Learning theories may have merit, but many of us prefer proven biological explanations of violence, how the DNA is different, what accidents do to the brain, birth trauma.
It is telling that Rodger went to websites to learn pick up lines. Certain disorders, autism is one, make it difficult for sufferers to read people, to anticipate the needs of others and what others expect from them. They miss the point much of the time in conversation. Recently we've heard that Elliott's therapists were social skills trainers.
So it could be that. But it is much more likely (and here comes the criticism, for whenever a mass murderer makes headlines, I bring this up), but it is entirely likely that Elliott Rodger suffered voices in his head, the ones that say, "Kill them all." People with bipolar disorder also have auditory hallucinations, some as severe as these. These are hereditary disorders.
Or maybe it is a case of two severe Axis II disorders, two personality disorders, antisocial and narcissistic personalities, also with some genetic etiology. We went over the features of antisocial personality disorder in the last post, so let's review NPD now.
Narcissistic Personality Disorder 301.81 (F60.81)
Criterion A: Shows a pervasive pattern of grandiosity, whether in fantasy or behavior, needs admiration, lacks empathy, beginning by early adulthood. Must present in a variety of contexts, as indicated by five or more of the nine features below.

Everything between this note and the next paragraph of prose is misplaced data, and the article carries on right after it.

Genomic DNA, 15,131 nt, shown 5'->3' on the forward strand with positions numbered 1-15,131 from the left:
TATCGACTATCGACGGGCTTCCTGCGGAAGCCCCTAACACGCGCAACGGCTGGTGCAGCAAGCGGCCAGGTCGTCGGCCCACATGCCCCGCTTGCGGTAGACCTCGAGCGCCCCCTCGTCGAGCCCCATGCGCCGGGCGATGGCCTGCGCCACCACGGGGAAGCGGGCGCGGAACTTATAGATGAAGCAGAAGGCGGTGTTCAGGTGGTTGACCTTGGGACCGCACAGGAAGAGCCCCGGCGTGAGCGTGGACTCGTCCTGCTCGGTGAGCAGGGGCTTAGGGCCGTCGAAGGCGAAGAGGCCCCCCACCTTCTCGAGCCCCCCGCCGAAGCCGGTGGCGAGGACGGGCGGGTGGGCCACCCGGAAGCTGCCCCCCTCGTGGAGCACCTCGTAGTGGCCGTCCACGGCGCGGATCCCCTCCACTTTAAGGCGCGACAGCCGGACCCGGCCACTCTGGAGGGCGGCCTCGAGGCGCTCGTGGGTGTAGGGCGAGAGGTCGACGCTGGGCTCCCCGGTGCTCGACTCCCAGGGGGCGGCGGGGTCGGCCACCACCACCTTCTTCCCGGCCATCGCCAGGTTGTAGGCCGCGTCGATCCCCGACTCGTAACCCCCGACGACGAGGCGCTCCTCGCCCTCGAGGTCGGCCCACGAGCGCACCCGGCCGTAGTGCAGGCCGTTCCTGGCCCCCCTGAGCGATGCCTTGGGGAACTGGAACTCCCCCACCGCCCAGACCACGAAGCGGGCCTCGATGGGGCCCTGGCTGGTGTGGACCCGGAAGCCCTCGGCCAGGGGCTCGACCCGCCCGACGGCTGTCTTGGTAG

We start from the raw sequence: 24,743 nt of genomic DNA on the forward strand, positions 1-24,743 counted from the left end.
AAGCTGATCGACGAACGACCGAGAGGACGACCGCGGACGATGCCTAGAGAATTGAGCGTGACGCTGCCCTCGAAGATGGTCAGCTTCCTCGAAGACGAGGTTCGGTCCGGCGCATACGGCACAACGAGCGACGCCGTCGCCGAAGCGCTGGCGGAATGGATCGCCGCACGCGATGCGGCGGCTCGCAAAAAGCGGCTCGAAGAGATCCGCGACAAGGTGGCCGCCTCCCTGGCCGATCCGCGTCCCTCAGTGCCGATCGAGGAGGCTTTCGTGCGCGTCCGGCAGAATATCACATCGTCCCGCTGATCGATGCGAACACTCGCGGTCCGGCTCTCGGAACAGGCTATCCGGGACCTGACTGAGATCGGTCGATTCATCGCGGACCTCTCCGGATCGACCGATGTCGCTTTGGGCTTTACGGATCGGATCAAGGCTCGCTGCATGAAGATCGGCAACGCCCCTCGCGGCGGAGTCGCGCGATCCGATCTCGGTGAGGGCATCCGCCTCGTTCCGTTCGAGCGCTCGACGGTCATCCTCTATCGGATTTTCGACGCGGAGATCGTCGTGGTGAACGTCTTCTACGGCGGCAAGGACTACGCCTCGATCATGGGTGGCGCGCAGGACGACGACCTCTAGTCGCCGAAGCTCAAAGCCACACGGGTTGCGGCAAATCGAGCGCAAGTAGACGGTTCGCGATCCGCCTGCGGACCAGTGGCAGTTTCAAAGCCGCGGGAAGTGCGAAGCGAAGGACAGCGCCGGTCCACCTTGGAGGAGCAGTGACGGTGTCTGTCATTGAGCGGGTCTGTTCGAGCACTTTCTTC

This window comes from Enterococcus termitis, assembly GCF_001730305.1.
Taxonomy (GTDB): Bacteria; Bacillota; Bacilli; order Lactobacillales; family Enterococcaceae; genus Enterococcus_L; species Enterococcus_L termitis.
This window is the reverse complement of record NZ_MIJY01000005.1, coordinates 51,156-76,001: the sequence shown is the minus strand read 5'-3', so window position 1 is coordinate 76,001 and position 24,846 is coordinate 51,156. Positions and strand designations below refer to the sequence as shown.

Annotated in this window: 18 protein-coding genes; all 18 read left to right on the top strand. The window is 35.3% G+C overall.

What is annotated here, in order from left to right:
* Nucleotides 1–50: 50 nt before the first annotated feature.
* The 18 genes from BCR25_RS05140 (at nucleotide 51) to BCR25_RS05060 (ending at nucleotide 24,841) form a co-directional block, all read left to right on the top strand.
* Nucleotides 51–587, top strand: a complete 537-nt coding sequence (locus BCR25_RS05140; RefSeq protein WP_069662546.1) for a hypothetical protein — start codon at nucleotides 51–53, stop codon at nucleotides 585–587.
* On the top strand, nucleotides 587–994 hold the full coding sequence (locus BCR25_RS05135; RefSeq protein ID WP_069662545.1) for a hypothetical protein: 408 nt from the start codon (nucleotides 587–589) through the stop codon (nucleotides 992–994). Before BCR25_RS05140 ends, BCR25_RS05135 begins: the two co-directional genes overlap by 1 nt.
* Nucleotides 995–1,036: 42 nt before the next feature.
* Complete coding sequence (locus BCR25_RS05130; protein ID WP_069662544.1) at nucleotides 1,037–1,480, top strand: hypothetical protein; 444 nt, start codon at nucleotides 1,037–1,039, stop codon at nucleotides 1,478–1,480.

2. Has a preoccupation with fantasy of unlimited success, power, intelligence, beauty or love.
3. Believes in his or own special and unique qualities, only to be understood by or in association with other special people or institutions.
4. Demands excessive admiration in relationships.
5. Has a sense of entitlement and unreasonably expects favorable treatment.
6. Exploits others in relationships, takes advantage.
7. Is lacking in empathy, unwilling to recognize or identify with the feelings and needs of other people.
8. Is envious of people and believes others envy him or her.
9. Shows arrogance and haughtiness in behavior and attitudes.
No More Mr. Nice Guy, a book about men who try to be really, really, nice and are unhappy because of it, hasn't got a chapter about Elliott Rodger, despite what he says about himself.
Perhaps Yoda, the Star Wars sage, has the best explanation of all. But it is indifferent to biology. Yoda doesn't talk much about DNA, birth trauma or to what happens to a person who is hit too hard on the head in an industrial accident. He sticks to psycho-social fundamentals:
I have to wonder, if Elliott were my patient, would I have caught onto his potential for harm? He tells the world that he kept Retribution a secret, knowing that his doctors would have locked him up, had they known the truth about him.
His reality testing was pretty sharp on that one.
*MRA-a male rights advocate?
One last thought. Rather than assume there are simply too many people like Elliott Rodger out there, and that one apocalyptic day one of them will undoubtedly kill us all, we professionals should be asking our patients, (or friends) where they network online, who they communicate with, what they write, and how that's working for them. Better yet, let them take us there. Seeing is believing.